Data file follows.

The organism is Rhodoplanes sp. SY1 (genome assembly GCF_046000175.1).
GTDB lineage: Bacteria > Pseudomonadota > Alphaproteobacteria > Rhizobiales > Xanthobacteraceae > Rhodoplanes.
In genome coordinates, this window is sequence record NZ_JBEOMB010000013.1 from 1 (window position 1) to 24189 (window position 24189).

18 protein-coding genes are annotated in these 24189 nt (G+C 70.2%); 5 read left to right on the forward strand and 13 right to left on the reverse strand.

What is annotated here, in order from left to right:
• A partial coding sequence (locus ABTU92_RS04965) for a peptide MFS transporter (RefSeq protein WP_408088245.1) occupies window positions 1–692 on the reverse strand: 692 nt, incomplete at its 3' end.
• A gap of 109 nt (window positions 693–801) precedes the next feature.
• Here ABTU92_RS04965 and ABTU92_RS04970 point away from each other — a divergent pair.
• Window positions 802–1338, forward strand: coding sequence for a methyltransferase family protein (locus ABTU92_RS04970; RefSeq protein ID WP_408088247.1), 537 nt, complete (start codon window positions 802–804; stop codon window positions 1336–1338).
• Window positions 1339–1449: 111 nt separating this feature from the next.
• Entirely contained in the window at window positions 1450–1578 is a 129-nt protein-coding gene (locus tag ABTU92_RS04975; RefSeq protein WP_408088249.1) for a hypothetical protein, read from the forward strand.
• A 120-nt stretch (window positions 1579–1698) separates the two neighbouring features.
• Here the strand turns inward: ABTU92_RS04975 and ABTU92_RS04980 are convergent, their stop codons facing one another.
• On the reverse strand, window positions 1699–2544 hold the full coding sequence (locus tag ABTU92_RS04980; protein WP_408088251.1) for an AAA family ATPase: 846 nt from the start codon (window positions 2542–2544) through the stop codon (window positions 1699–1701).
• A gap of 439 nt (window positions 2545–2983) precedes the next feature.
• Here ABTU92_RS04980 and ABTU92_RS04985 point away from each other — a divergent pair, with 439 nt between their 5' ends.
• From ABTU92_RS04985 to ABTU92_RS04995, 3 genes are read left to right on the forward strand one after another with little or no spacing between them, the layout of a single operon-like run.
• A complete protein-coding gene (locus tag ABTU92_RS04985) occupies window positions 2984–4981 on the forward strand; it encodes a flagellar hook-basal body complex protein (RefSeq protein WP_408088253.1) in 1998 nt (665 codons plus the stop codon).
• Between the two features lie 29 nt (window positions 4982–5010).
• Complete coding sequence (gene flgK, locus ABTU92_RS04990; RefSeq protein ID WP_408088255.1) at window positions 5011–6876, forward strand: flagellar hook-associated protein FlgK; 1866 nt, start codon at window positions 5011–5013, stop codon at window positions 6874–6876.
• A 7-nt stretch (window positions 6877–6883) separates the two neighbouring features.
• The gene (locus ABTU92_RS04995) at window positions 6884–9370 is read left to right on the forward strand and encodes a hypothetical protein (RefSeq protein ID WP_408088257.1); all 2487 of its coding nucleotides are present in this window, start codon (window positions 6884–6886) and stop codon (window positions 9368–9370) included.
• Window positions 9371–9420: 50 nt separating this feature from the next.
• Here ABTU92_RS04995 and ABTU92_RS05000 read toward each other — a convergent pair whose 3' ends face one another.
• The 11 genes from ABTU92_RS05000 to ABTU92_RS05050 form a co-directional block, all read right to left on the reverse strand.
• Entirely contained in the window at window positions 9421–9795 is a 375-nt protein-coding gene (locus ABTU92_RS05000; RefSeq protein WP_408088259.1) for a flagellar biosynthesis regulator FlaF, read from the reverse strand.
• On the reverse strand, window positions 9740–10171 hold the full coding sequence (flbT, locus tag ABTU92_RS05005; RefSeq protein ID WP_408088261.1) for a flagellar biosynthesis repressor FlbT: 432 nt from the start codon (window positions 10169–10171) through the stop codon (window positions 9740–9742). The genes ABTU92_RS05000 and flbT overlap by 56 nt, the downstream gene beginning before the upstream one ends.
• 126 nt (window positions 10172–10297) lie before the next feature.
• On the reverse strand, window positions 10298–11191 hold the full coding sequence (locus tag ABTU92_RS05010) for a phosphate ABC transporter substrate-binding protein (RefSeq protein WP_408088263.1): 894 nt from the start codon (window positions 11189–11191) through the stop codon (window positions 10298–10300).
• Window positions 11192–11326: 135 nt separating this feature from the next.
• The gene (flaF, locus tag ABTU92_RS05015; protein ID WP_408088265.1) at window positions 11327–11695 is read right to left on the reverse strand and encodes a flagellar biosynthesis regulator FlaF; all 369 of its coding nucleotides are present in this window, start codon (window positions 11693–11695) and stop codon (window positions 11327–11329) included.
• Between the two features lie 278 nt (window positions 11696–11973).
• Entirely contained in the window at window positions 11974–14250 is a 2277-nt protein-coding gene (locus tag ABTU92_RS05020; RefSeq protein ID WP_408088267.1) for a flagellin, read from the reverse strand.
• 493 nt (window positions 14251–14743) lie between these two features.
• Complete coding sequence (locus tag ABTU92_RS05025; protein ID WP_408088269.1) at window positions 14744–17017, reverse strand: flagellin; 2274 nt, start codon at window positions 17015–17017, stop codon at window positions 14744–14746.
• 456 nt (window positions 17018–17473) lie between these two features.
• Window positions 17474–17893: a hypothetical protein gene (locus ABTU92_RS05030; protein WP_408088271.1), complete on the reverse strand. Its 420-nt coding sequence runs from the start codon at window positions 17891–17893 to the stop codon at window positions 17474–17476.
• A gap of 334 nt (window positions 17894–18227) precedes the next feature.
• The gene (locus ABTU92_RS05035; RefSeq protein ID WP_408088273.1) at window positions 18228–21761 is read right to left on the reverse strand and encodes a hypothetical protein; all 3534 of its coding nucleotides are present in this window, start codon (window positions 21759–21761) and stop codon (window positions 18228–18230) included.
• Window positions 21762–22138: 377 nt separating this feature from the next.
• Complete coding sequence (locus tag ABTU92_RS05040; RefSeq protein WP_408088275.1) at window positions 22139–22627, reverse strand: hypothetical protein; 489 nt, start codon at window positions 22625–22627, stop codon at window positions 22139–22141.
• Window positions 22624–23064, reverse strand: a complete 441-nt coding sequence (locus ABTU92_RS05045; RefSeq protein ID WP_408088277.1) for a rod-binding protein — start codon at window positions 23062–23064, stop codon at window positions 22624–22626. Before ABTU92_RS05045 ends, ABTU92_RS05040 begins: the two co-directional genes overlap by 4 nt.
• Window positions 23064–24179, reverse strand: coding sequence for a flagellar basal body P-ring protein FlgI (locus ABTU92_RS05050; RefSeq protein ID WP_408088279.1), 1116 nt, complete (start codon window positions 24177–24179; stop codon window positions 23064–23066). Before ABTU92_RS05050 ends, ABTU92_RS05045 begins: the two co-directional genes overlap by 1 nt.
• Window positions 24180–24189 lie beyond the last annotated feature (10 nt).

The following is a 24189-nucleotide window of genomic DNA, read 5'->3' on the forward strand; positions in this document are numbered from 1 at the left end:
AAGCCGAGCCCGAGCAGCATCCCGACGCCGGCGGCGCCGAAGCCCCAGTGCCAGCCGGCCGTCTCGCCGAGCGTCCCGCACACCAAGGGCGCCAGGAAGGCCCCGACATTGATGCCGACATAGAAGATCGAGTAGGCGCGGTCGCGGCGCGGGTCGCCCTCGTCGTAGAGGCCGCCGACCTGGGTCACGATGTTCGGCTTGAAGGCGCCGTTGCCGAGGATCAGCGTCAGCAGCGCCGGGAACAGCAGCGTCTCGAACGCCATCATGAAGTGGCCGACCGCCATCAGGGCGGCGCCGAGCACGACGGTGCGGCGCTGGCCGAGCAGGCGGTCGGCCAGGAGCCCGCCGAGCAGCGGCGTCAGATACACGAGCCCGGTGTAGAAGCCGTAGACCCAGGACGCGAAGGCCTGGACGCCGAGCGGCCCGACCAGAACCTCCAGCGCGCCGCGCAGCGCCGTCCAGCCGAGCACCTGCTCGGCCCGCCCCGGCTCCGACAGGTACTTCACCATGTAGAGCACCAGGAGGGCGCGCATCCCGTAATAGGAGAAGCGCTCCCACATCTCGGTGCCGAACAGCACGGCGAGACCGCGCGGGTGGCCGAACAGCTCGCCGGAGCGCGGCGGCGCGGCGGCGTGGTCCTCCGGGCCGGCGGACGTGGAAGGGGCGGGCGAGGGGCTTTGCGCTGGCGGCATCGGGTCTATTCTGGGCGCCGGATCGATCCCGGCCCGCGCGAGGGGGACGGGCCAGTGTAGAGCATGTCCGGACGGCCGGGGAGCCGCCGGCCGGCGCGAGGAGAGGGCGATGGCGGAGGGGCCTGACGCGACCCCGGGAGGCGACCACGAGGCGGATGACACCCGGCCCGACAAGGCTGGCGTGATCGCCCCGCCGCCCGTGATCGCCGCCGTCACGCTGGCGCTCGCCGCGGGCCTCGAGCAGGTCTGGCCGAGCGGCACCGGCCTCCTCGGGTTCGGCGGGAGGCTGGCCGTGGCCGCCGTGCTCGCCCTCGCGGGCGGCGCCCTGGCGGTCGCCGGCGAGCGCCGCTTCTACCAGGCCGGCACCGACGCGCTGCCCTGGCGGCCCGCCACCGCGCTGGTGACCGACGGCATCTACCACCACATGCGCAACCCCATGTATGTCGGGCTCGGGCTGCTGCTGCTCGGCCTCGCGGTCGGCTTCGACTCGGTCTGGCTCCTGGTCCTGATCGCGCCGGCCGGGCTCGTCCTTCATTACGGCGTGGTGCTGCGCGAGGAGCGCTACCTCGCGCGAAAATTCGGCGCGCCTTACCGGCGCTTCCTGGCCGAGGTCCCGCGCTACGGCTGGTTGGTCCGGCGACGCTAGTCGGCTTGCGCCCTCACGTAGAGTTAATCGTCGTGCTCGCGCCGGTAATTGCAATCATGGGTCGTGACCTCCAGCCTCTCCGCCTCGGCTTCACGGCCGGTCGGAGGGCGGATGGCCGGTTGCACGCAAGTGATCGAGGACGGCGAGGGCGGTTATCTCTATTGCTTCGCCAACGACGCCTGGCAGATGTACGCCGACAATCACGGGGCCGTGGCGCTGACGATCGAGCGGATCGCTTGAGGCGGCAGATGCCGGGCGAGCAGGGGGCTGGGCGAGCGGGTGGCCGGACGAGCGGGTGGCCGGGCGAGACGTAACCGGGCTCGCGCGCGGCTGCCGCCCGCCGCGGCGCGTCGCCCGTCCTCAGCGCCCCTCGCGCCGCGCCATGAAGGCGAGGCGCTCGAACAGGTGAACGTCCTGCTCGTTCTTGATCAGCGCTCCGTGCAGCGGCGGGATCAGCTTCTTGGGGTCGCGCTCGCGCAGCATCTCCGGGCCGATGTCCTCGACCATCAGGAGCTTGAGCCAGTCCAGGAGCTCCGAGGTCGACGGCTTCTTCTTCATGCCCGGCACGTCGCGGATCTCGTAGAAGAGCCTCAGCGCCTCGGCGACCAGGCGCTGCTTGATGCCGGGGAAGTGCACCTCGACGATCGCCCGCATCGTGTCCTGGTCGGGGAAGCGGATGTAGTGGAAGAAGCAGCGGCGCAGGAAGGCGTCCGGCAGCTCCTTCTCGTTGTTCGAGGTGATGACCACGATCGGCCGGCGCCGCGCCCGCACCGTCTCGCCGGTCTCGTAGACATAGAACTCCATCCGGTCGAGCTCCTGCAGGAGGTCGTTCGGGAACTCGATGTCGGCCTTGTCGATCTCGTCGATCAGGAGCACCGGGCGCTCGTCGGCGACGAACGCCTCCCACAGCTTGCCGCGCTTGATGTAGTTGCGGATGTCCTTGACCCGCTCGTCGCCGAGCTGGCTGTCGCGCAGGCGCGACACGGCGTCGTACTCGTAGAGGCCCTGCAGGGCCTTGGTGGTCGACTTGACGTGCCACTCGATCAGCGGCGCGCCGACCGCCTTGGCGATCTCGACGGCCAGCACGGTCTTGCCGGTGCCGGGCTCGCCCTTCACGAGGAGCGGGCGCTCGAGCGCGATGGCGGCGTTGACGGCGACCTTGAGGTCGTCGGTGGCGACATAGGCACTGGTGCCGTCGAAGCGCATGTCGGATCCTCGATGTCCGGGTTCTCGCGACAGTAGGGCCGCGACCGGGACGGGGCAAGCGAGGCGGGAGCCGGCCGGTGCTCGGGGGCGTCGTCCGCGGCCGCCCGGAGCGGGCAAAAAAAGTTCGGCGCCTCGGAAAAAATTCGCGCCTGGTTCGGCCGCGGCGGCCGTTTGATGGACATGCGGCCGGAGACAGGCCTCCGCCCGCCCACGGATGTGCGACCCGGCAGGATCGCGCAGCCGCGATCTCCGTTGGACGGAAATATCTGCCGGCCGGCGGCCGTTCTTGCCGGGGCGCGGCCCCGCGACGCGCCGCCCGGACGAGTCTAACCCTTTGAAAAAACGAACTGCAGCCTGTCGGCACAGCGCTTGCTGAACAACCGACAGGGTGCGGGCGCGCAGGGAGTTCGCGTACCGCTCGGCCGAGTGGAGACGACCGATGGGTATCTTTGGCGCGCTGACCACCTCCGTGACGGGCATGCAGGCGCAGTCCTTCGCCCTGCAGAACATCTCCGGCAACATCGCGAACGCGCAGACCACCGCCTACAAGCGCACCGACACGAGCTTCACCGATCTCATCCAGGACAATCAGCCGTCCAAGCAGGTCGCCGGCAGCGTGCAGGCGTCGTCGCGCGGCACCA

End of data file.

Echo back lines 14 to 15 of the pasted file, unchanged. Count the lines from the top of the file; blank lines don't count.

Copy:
• On the reverse strand, window positions 1699–2544 hold the full coding sequence (locus tag ABTU92_RS04980; protein WP_408088251.1) for an AAA family ATPase: 846 nt from the start codon (window positions 2542–2544) through the stop codon (window positions 1699–1701).
• A gap of 439 nt (window positions 2545–2983) precedes the next feature.